Looking Lovely in Tweed: A Review of Tammany Hall

In Tammany Hall, published by Pandasaurus Games, each player plays a rather vindictive cog in the political machinations of New York City in the 1850s – a time of growth, increasing immigrant populations and corruption. In order to succeed you will need to “help” newly arriving immigrants to “settle” into communities (while ousting others) and thus guaranteeing future political favors from them. These favors will help you gain influence into one of the numerous wards represented on the map.

This is not an easy task. Your options are simple but it will require lies, alliances, back-stabbing, fore-sight and a willingness to walk over anyone who gets in your way. You will send your muscle – ward bosses (meeples with bowler hats!) – into Manhattan to help secure votes and rally the immigrant populations there.

You will slander political opponents and use the offices you may already hold to sway the districts in your favor. The road to Tammany is paved with deceit, my friends, it is paved with dirty, filthy deceit…and immigrants…but mostly deceit.


  • Designer: Doug Eckhart
  • Year Released: 2007
  • Category: Political, Territory Building, Immigration Reform
  • Game Mechanic: Area Control/Area Influence, Orphan Manipulating, Auction/Bidding
  • Number of Players: 3-5
  • Playing Time: 90 minutes

How do I play?

Artwork by Peter Dennis (also known for work on Brass, London, and A Few Acres of Snow).

The board is broken into fifteen wards divided into three areas. During the initial set-up the board is populated with cubes representing different immigrants – color-coded by country of origin (Irish, English, Italian and German). These are your resources (as horrible as that sounds) and the political capital they represent is your currency. This is the crux of this game – people are used, discarded and manipulated by the players in order to win elections – you know, just like real life. Players may be squeamish about this element but you are, in essence, manipulating immigrants when they are their most vulnerable (just off the boat) and catering their favor in order to secure your base of power in choice districts. Every turn you have the option of doing two things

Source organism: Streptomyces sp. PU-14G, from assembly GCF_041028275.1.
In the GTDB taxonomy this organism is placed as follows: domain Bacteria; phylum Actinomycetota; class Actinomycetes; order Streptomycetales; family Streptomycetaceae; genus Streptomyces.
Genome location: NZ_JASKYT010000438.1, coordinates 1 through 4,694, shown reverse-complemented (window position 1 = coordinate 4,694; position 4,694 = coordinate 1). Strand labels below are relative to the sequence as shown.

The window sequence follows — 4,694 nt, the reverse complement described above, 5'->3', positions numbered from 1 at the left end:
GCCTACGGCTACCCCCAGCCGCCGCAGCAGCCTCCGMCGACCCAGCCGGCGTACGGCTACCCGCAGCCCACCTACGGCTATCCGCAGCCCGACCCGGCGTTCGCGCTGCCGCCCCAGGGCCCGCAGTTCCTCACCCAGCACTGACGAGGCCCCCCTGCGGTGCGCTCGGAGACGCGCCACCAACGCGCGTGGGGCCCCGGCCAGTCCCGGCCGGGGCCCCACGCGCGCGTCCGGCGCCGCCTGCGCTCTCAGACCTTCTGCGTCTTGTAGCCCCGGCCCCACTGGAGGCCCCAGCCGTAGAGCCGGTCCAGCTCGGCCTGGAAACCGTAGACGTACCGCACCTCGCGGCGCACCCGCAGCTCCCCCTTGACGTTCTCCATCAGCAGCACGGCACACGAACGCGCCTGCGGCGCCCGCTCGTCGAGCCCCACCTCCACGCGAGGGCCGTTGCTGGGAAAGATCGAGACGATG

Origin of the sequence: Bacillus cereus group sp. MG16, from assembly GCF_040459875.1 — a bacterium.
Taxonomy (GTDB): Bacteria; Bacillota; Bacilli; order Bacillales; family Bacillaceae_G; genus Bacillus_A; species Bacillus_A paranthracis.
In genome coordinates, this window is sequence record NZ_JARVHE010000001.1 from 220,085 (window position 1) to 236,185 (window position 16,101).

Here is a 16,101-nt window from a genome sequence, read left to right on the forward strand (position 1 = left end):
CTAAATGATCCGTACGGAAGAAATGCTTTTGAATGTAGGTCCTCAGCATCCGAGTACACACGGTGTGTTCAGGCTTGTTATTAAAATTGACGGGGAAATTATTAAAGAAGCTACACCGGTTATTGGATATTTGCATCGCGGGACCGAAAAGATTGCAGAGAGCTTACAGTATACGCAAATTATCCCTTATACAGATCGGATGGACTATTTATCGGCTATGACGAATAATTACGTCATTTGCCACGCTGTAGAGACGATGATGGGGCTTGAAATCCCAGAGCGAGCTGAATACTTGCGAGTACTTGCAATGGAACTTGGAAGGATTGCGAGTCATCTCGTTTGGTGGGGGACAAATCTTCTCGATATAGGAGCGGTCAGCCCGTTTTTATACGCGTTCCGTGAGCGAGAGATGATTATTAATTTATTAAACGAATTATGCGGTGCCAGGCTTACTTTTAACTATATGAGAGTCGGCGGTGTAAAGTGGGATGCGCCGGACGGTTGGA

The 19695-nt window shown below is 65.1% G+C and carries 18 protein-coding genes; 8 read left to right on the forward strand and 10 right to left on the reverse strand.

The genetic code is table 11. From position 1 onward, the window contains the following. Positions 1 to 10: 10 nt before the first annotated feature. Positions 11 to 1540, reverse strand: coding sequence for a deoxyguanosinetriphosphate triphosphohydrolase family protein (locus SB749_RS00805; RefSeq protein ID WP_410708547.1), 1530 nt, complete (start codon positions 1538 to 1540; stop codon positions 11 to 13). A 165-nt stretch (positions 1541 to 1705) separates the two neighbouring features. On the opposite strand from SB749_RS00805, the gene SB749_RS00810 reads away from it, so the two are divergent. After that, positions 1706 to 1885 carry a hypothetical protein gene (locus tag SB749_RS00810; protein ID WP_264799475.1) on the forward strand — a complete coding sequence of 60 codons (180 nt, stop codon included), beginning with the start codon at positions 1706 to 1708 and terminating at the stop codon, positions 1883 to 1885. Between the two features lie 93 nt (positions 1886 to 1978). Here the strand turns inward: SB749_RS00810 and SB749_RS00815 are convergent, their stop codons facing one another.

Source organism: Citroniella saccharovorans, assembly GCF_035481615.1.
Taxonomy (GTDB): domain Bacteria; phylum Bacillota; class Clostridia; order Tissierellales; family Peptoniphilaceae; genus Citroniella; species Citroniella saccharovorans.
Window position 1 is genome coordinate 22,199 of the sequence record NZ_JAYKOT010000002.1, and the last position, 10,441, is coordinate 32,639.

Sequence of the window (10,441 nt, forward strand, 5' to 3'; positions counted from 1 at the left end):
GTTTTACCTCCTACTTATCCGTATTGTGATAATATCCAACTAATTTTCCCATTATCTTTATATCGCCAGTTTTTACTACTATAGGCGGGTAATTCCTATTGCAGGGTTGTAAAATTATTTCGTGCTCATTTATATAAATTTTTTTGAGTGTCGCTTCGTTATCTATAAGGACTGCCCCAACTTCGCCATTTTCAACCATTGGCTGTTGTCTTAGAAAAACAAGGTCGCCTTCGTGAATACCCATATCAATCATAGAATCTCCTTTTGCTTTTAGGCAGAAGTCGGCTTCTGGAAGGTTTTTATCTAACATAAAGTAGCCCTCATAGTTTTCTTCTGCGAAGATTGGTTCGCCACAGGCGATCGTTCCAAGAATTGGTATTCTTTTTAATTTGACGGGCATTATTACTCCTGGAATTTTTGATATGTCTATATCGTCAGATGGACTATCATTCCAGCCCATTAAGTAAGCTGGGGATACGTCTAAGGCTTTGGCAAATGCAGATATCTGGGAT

• Gather one immigrant cube and place it, along with a ward boss, in a district.
  • Place two ward bosses in a district.

The game is played in a series of 16 years (four terms of four years each) with an election every fourth year where player vie and bid for control over the districts. Before that happens though, they need to pave their way into political power and high local office. So within each year the player turns go as thus.

  1. Castle Garden. If no immigrants then the player populates it with some fresh cattle er…people.
  2. City Office. If you already had an election then players hold offices. Use those offices’ powers now.
  3. Place Pieces. Either two immigrant cubes, a ward boss and an immigrant cube, or two ward bosses.
  4. Slander! Burn those bridges people! By slandering you are able to remove ward bosses from districts.
  5. Once everyone has rustled, bustled and hustled, it is the end of the year. If it the end of a term then we hold an “election.”

The Election

Thomas Nast cartoons for each office.
Thomas Nast cartoons for each office.